The owner of the former Silver City building on Walker Road says he's lost more than $650,000 due to property damage caused by thieves trashing the place while searching for copper and other metal to sell.
Joseph Mikhail of Mikhail Holdings said the property has been targeted "non-stop almost on a weekly or daily basis" for nearly a year now.
"Insurance won't cover this," he said.
Mikhail sent an email to police in February appealing once again for their help, saying, "In all my years doing business in Windsor, I have yet to see such outright lawlessness and vandalism."
It began when vandals dismantled the power grid servicing the building and the parking lot, cutting off all power to the premises, he said.
"Somebody without the knowledge could have easily killed themselves by touching it," he told CBC. "So there's some knowledge involved there."
Next the individuals tore down drywall in the interior of the building to strip out wires and copper.
Recently, he said, they have climbed onto the roof and destroyed heating and cooling units valued at $100,000.
"We have welded doors shut, we have boarded them with locks and heavy screws, we have sealed garbage compactors — videos, security, we have done almost everything possible," Mikhail told police in an email.
"But they come with hard hats, tools and ladders … professionals … you would think … but what professional would destroy over $650,000 of a building to take about $2,000 in metal?"
Cineplex announced in January 2022 that it was closing the location on Walker Road.
At the time, Mikhail told CBC he could see few options other than to tear down the building.
Now, he said, he has begun renovating the building and has applied to the Ontario Ministry of Health to repurpose part of it as a private MRI clinic.
Police have visited the building "dozens of times" with canine units, Mikhail said.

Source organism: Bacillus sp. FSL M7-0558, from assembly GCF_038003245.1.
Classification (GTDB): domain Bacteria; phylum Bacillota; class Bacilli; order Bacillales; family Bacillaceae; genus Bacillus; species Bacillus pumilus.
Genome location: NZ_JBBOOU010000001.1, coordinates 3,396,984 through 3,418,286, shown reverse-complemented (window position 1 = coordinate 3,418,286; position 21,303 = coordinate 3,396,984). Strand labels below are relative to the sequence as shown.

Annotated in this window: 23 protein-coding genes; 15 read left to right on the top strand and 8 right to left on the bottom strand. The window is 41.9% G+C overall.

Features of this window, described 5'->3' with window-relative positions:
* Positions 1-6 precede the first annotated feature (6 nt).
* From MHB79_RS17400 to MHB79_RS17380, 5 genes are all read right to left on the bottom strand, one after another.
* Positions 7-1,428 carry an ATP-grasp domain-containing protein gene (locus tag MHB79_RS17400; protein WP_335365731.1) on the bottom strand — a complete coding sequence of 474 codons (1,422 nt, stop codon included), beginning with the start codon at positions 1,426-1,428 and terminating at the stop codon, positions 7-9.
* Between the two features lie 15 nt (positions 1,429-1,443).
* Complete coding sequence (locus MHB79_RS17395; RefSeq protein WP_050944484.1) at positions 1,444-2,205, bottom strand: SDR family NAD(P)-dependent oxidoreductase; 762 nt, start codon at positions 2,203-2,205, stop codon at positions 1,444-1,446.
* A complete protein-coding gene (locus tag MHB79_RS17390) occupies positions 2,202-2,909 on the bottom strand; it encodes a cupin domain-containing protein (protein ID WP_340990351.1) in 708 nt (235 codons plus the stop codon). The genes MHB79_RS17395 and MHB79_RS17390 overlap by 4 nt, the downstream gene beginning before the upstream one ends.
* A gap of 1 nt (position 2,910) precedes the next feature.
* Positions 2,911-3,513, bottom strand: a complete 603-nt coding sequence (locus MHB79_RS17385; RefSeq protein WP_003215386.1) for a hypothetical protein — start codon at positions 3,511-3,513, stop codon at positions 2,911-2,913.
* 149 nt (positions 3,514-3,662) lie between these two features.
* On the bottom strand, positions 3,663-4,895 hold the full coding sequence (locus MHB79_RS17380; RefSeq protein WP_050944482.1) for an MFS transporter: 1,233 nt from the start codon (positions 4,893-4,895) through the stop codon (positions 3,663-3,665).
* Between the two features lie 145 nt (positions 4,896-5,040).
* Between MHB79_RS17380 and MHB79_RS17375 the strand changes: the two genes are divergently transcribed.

But he added, "You can't guard that building with one or two people because it's a large facility. It's a block, right? So we have cameras. We have security. We have police … but these individuals — they want to get in."
A security consultant for Electricity Canada, which represents the electricity sector, says the laws around the theft of non-ferrous metals are not very strict.
"If somebody steals 10 pounds of copper, on the one hand you could say, 'Well [that's] $30 or $40 [worth of] theft ...It doesn't reflect the replacement cost," Ross Johnson said.
When thieves steal wires, workers have to go out to a site, assess its safety, replace grounding wires, search the entire premises to ensure other grounding wires are intact and the facility is safe, and repair damaged fences.
Electricity Canada is calling on the the province to enact regulations that will prevent metal recyclers from buying metal from sellers for cash.
"There needs to be an audit trail," Johnson said.
"We worked with the Alberta government for several years, and now we have a law in there where somebody that goes in and brings in copper has to show identification like picture ID and ... the information is taken down by the recycler, and they're paid by cheque."
But the president of the Canadian Association of Recycling Industries balked at Johnson's suggestion, saying scrap metal dealers already maintain records of their transactions for tax purposes.
"Requiring additional recording is redundant and unnecessary and does not assist in identifying stolen material," Tracey Shaw said.
"What's more, there is no evidence this ultimately reduces the incidence of metal theft."
Statistics from the Windsor Police Service's online dashboard show that the number of break and enters in the city increased 15 per cent from 1,247 in 2021 to 1,437 in 2022.
They are up slightly again in the first two months of 2023 – a total of 207 break and enters compared with 197 during the same period in 2022.
Mikhail owns a number of properties in the city, and they're all being targeted, he said.
"Situations have changed in the city. I can't put my finger as to why," Mikhail said.
"We're prospering in Windsor. People have jobs. There's employment. Our economy is strong. But we seem to have way more of these types of vandalism than when the economy was much weaker. And I can't explain it."